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When Should You Give Disclosures To Buyers?

By Robert Irwin
 
Many "by owner" sellers wonder when they should give their disclosures to buyers. Should they present them as soon as they have someone who's really interested? Or should they wait and disclose them after the buyer has signed a purchase agreement
Disclosures, as most sellers know, are an important part of selling a home in today's market. Most states mandate that sellers disclose any known defects to buyers. And even if your state doesn't, it's usually a good idea to do so anyway. The reasoning here is that if you know your house has a defect and you conceal it, after the sale when the buyer inevitably finds out about the problem and gets mad because it was hidden, you could be the target of a lawsuit. On the other had, if you reveal the problem up front and the buyer goes ahead with the purchase anyhow, the buyer has much weaker footing to later come back and demand anything from you.
DISCLOSURES IMPACT PRICE
The problem with disclosures is that they can lower the value of your property. For example, your home may look perfectly sound. But, you know that the roof is old and leaky. A new inexpensive roof, which is what your home really needs, could cost upwards of $7,500. However, if the seller doesn't know about the leaky roof (perhaps because you're selling in the summertime), you're probably going to get a higher price than if the seller does know about it. Therefore, the temptation is not to tell and to save money. However, as we've noted above, doing so can haunt you when after the sale the leaky roof is discovered and the seller now wants you to pay for a more expensive $15,000 roof.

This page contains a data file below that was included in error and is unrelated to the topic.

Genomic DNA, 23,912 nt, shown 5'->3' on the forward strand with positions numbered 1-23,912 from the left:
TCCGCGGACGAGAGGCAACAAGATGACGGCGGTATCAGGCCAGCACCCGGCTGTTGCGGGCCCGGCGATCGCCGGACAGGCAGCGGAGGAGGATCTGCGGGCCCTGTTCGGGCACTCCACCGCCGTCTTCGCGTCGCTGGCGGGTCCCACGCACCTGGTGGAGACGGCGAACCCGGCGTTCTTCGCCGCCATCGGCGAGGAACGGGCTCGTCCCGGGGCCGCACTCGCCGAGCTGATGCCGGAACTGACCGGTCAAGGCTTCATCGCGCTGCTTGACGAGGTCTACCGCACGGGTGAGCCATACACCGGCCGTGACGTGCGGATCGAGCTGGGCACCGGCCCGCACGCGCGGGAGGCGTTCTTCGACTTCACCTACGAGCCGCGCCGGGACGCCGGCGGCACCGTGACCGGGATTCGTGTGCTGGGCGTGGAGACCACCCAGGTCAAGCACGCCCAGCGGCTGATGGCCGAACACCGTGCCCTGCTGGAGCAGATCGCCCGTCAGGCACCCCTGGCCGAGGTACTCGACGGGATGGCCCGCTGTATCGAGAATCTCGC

TIMING IS IMPORTANT
Disclosures are inevitable. But when should you give them to the buyer? There's a strong argument for getting them out there as soon as possible to help save your deal. The reason is that in many cases, buyers have a right to refuse to go through with a purchase until they've seen your disclosures.
In California, for example, which has some of the toughest disclosure laws in the country, a seller may give the buyer a written disclosure statement any time. However, the buyer has three full days to rescind the deal by refusing to approve the disclosures for any reason. Thus, if you give the buyer your disclosures after the purchase agreement has been signed, the buyer still has three full days to back out and get his deposit back.
In purchasing property some shrewd buyers have taken advantage of this California state law to make deals and then continue shopping around, knowing they have a full three days to back out without penalty.
As a consequence, wise sellers sometimes give the disclosure statement to the buyer even before the deal is made! As soon as an interested buyer is found, the seller presents the disclosures (of course getting the buyer to sign when they were received).
Yes, this could sour the deal when the potential buyer sees what problems the home has. But, those problems are going to have to be revealed sometime, anyhow. And usually it's better to get them out in the open earlier rather than later.
TIP
By owner websites often have links to services that will help you obtain the disclosure forms that are necessary for you to present to buyers in your state.
 
Robert Irwin is the most prolific real estate writer in America having produced over 100 published books in the field. His TIPS & TRAPS McGraw-Hill series has sold well over a million copies and his FOR SALE BY OWNER KIT and FIND IT, BUY IT, FIX IT and other books have been strong sellers for Dearborn.
In addition Irwin writes a regular real estate column for The Wall Street Journal online and is introducing a new weekly column forOwners.com.
Irwin has sold his own property "by owner" and during over 30 years in the business has been a broker and consultant to lenders, agents, buyers and sellers.
He can be reached through his website RobertIrwin.com.

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